Large numbers of Russian men have fled the country to avoid being swept up in the partial mobilization. CNN reports growing concern in Georgia over the large number of Russian refugees--mostly men of military age--now in that country,
President Putin's understanding of his war.
In a major foreign policy address, Russian President Putin blamed the United States for causing the war in Ukraine. He characterized the fighting as a civil war among different factions of one people. International law and norms of conduct are, he said, designed by major powers (the West) to enable them to act with impunity. "Dominion of the world is precisely what the West has decided to seek" in the present crisis, and the West is playing a "dirty" and "dangerous" game. That game is distracting the world from real problems, like climate change and diversity.
Mr. Putin denied any intention of using nuclear weapons, and renewed claims that Ukraine was preparing radiological weapons under Western instigation. The Guardian quotes him as saying he never made any nuclear threats: “We have never said anything about the possible use of nuclear weapons by Russia, but only hinted at the statements made by the leaders of western countries.”
No other countries have credited the Russian accusations of Ukrainian preparation of a "dirty bomb." An earlier Russian claim, that Ukraine, with US assistance, was preparing biological weapons, was again debunked this week by a UN investigation, which reported to the Security Council that it had found no evidence of any such program.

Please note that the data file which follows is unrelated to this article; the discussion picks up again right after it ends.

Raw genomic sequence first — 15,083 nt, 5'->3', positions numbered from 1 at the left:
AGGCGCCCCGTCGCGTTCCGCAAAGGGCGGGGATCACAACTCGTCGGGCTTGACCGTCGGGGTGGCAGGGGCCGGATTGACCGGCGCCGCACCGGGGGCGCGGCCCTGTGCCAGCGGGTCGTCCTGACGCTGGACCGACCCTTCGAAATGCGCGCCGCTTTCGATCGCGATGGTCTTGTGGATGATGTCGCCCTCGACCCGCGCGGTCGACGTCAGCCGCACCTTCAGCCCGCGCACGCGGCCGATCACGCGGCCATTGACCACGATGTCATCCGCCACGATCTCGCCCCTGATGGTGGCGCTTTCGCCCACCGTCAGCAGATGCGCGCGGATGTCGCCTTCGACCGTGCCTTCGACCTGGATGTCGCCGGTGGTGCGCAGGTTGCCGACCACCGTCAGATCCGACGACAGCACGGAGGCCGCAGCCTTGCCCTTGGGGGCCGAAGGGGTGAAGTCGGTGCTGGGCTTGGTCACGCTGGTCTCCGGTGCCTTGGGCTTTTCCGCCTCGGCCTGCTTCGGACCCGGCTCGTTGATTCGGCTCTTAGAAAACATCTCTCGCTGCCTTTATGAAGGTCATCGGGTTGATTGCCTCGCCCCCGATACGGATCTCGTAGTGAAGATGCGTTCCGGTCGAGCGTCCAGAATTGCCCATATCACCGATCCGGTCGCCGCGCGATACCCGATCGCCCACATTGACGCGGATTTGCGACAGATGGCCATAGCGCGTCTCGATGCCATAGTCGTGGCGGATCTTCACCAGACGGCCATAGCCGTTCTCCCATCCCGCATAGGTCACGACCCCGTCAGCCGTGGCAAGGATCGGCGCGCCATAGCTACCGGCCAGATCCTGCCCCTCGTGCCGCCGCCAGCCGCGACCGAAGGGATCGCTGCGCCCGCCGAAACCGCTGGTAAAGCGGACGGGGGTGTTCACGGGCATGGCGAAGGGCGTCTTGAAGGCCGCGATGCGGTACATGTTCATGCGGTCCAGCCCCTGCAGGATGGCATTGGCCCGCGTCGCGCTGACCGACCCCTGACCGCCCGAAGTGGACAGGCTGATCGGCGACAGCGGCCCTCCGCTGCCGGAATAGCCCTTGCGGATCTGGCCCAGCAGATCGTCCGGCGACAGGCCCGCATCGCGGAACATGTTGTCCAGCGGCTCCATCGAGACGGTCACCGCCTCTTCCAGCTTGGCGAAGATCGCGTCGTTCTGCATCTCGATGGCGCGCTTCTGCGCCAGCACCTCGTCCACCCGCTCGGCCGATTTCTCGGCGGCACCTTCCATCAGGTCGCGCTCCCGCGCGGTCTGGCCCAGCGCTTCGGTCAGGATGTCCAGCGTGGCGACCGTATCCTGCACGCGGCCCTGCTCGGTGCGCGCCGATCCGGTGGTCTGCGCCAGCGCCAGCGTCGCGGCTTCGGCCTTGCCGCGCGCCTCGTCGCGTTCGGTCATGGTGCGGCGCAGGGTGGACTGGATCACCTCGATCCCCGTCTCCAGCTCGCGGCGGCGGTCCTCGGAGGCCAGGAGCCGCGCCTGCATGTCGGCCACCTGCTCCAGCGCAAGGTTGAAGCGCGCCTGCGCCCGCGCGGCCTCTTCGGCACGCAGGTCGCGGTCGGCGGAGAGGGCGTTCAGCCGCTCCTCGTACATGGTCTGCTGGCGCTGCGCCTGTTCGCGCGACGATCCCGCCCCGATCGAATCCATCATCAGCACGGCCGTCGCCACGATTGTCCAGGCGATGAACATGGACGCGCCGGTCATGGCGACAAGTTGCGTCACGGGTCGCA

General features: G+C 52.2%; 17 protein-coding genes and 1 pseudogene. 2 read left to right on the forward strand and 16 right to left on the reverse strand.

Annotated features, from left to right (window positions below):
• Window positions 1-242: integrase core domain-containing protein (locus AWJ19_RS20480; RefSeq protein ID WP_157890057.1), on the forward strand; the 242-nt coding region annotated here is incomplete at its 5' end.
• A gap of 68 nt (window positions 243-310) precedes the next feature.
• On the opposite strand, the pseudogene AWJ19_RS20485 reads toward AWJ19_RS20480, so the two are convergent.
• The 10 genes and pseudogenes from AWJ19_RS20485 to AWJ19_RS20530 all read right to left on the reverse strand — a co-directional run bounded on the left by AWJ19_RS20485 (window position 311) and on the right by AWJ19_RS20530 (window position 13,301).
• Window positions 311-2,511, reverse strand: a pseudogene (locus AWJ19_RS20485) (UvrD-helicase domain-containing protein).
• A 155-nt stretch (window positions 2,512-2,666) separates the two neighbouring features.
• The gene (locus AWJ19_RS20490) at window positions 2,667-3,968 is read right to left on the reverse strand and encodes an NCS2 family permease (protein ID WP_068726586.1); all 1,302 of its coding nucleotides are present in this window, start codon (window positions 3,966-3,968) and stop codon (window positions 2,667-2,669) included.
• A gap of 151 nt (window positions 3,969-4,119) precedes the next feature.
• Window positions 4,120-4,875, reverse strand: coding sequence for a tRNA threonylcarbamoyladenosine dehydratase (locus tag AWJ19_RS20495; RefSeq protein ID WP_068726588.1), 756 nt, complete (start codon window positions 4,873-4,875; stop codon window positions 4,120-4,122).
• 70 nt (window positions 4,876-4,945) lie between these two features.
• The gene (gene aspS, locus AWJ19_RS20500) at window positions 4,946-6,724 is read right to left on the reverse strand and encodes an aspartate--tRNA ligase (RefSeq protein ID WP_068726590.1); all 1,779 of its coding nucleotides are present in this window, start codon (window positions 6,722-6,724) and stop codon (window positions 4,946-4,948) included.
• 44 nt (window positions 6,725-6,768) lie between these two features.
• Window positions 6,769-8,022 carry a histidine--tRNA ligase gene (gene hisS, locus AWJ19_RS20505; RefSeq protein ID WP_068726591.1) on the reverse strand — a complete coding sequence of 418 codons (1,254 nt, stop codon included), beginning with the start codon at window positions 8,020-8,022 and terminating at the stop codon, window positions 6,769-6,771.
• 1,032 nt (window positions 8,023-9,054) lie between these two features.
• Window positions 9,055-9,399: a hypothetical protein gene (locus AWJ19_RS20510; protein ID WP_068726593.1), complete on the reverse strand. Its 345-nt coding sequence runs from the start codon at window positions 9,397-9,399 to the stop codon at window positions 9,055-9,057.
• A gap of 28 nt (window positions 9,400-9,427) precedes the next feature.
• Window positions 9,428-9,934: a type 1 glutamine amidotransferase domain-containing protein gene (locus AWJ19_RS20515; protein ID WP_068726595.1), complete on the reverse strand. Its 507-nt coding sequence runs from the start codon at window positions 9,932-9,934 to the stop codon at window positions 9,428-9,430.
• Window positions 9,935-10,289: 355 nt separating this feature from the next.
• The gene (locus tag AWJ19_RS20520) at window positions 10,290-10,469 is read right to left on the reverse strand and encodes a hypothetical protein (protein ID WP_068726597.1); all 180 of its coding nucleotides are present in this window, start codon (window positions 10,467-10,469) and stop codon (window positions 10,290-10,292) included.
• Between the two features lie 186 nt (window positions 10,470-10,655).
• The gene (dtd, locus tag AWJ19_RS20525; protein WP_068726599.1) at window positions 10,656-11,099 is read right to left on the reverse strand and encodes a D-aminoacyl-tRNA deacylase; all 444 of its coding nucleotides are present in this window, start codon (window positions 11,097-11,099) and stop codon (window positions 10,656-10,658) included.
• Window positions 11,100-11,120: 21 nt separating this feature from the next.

The speech was long (more than three hours, including questions and answers) and rambling, retailing a long list of grievances and implausible claims of Russian victimhood. It was remarkable for its scope, ranging as it did over a thousand years of history, quoting Dostoevsky, Solzhenitsyn, Karl Popper, and others. At bottom, he said that the world was at its most dangerous point since the Second World War, and that Russia stood for both traditional values and cultural diversity, against a soulless Western hegemony driven by the US, a country which, as Mr. Putin explained, was incapable of making any contributions to civilization.
Cyberattacks on Polish and Slovak parliaments reported.
According to AFP (via Barron's) the parliaments of both Poland and Slovakia sustained cyberattacks yesterday that knocked out various parliamentary networks, including those supporting both voting and telecommunications. From descriptions of the attacks, the incidents appeared to be distributed denial-of-service (DDoS) attacks. "We have identified a cyber security incident... There is a signal coming from some point which jams our systems, computers, we cannot even serve the lawmakers in our cafeteria," Reuters quotes Bruno Kollar, speaker of the Slovak parliament, as saying. Polish sources said that some of the attack traffic originated from Russia, and it's widely suspected that the attacks were a Russian operation retaliating for Polish and Slovak support for Ukraine in the present war.